Modern Treatments for Hepatitis C Virus

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by Devon Donohue

Introduction

Figure 1. TEM of the Hepatitis C virus cultured in E. coli cells.By Dartmouth Medical School.

Hepatitis C is a human disease caused by the virus Hepatitis C Virus (also known as HCV). According to the CDC, about 16,000 acute hepatitis C cases are reported each year. Whilst some of these acute infections can be entirely removed from the individual, many patients develop chronic Hepatitis C. About 75-85% of individuals with acute Hepatitis C will develop chronic Hepatitis C. In the US, it is estimated that about 3.2 million people suffer from chronic Hepatitis C virus [5]. Worldwide, it is estimated that anywhere from 130 to 150 million people are living with chronic Hepatitis C infections. [6] HCV (see Figure 1) is an icosahedral virus of the flaviviridae family, genus hepacivirus. It can be transmitted from person to person via contact with contaminated blood, or less commonly by sexual contact with an affected person. The virus is mainly spread by sharing of contaminated drug paraphernalia (such as needles), blood transfusions, accidental needle sticks, or sexual intercourse. To test whether or not someone has been exposed to Hepatitis C, antibodies in the patient are tested to see if they are fighting a Hepatitis C infection. This immune response is the best way to confirm that a person has contracted Hepatitis C. The structure of the virus (Figure 2) is optimized for introduction into human cells. The virus has an outermost layer of lipid membrane and an inner layer of icosahedral protein which contains the positive sense coding RNA that is the genetic material for this virus. The outer lipid membrane also includes two glycoproteins known as E1 and E2. In order to infect human cells, the virion will merge its lipid membrane with that of the human cell, and use the inner protein layer to inject the RNA into the nucleus. From there, the virus will force the cell to make many replicates, spreading the virus even more throughout the person’s body.

Figure 2. Computer model of Hepatitis C virus structure. By Physicians Research Network Inc.

Hepatitis C, as its name suggests, is one of five different viruses that causes Hepatitis in humans. Hepatitis A is an acute infection that is easily transmissible through water or food, but is also easily cleared by the immune system without additional treatment. There is also an effective vaccine that prevents Hepatitis A that is readily available. Hepatitis B can cause chronic hepatitis, but cannot be spread as easily as Hepatitis A. It can be treated using an aggressive treatment similar to Hepatitis C virus. Luckily, there is also an effective vaccine available for Hepatitis B as well. Hepatitis D and Hepatitis E are not as common as the other three viruses, although Hepatitis E can also be spread by water supply and is therefore a health risk [7]. Hepatitis C causes severe, chronic liver disease in infected individuals. The cirrhosis of the liver often becomes so serious that liver transplant becomes necessary in patients who have had hepatitis C without treatment. Adding to the danger of this infection, many individuals are asymptomatic until liver damage becomes extremely severe. This can be catastrophic because these individuals can be spreading the virus without ever receiving treatment or knowing that they are carriers for this infection. The virus mainly replicates in the hepatic liver cells, as well as some of mononuclear red blood cells. These blood cells are essential for immune response; so many individuals with Hepatitis C have immunodeficiency symptoms as well as liver failure. Currently there is no vaccine for this virus, thus immediate detection and early treatment is essential to the prevention of newly infected individuals, as well as patient survival. In the last few years, the treatment options for Hepatitis C have improved greatly, with several new drugs reaching approval by the FDA and several others in states of testing. The main goal of hepatitis medication is to lower the viral load and to enable the body to fight against the virus effectively, reducing the risk to others and decreasing the risk of sustaining permanent liver damage. In the last ten years, the most effective treatment option was to take doses of peginterferon-alpha plus ribavirin. The effectiveness of this treatment will be discussed in this article, as well as some newer drug regimens that have been developed over the past year. One of these drugs, named Sofosbuvir, was recently approved by the FDA to treat Hepatitis C. The other drug, called Simeprevir, was also approved in the last year for treatment of Hepatitis C, using a different biochemical response to that of Sofosbuvir. These two drugs represent the forefront of biomedical research to cure a dangerous and debilitating disease.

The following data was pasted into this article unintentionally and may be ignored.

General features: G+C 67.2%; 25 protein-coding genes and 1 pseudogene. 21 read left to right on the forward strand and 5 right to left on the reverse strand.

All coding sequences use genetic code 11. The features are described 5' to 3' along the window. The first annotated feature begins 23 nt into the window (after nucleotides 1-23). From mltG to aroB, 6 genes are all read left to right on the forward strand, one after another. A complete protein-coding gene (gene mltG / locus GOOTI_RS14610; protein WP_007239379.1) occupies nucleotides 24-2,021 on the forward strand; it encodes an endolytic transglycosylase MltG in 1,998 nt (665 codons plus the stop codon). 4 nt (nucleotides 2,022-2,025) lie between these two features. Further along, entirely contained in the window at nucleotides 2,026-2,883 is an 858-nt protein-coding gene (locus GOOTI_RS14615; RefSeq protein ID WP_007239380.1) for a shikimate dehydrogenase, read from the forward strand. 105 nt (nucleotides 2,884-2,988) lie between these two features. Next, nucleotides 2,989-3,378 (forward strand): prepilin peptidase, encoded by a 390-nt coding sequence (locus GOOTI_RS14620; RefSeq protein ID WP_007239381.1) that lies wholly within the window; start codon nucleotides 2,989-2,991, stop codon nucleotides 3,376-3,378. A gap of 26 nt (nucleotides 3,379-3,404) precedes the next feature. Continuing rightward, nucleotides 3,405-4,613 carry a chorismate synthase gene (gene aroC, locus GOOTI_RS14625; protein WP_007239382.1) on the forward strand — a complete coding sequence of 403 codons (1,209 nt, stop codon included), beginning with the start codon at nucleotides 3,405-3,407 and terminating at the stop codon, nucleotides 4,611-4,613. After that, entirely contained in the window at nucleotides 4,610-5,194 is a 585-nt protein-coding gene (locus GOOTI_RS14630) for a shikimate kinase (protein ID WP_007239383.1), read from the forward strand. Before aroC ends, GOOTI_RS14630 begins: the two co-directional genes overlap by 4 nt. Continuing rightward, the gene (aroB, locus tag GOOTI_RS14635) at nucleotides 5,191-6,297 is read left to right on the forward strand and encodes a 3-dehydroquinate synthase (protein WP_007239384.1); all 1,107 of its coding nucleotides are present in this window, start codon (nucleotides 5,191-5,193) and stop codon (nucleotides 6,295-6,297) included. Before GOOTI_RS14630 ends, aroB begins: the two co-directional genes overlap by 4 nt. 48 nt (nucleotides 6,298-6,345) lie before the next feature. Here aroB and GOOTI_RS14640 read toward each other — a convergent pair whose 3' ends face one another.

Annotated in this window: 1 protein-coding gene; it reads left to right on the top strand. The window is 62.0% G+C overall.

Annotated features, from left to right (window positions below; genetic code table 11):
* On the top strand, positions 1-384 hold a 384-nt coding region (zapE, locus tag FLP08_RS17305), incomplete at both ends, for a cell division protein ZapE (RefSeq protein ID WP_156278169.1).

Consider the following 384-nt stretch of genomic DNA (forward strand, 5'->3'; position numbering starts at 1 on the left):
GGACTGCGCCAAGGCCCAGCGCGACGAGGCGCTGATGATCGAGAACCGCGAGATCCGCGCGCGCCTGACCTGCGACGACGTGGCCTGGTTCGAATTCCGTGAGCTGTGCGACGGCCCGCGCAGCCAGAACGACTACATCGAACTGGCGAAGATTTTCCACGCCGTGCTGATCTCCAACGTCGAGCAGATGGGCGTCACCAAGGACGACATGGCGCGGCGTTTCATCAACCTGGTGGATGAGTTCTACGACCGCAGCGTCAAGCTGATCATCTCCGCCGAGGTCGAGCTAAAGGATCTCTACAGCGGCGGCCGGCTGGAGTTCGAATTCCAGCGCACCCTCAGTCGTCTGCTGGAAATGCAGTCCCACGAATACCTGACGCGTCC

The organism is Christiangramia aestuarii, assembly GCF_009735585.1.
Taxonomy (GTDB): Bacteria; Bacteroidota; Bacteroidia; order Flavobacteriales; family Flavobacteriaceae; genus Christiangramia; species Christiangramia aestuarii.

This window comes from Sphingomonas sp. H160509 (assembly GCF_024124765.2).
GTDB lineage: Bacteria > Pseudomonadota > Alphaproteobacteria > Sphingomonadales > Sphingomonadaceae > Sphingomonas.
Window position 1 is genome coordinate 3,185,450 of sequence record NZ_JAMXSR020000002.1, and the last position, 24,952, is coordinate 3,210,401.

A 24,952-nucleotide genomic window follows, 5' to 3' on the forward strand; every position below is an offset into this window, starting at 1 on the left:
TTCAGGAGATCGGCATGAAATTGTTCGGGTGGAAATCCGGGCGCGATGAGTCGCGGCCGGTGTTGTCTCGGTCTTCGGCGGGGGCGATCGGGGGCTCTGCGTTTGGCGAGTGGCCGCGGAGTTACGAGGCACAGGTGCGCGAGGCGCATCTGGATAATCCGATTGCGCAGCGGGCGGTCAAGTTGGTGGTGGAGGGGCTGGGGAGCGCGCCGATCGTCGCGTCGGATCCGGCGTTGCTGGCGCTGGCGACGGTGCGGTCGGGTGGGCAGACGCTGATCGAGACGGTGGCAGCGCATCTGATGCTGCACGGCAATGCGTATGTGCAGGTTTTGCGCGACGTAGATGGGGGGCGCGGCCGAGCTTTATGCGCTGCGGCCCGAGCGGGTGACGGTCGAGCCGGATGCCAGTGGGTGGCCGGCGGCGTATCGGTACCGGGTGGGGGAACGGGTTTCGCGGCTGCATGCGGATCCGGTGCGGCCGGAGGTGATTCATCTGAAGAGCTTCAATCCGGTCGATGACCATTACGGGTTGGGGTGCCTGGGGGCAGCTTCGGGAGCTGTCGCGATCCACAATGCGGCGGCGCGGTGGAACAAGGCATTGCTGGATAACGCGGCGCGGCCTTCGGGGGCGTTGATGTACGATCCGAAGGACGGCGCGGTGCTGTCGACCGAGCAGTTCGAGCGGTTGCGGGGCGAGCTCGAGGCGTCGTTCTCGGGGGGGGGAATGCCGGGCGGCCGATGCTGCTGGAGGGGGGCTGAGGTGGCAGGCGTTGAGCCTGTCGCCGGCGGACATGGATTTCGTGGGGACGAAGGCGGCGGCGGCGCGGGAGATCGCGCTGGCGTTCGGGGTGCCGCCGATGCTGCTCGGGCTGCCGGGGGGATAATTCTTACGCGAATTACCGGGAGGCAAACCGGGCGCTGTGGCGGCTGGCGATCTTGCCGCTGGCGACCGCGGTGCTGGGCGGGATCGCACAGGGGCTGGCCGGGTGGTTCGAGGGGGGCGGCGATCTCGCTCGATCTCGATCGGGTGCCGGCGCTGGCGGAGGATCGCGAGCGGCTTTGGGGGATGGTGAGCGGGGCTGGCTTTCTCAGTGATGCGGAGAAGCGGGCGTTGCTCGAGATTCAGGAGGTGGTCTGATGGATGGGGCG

Interferon Treatment: Peginterferon alpha 2a plus ribavirin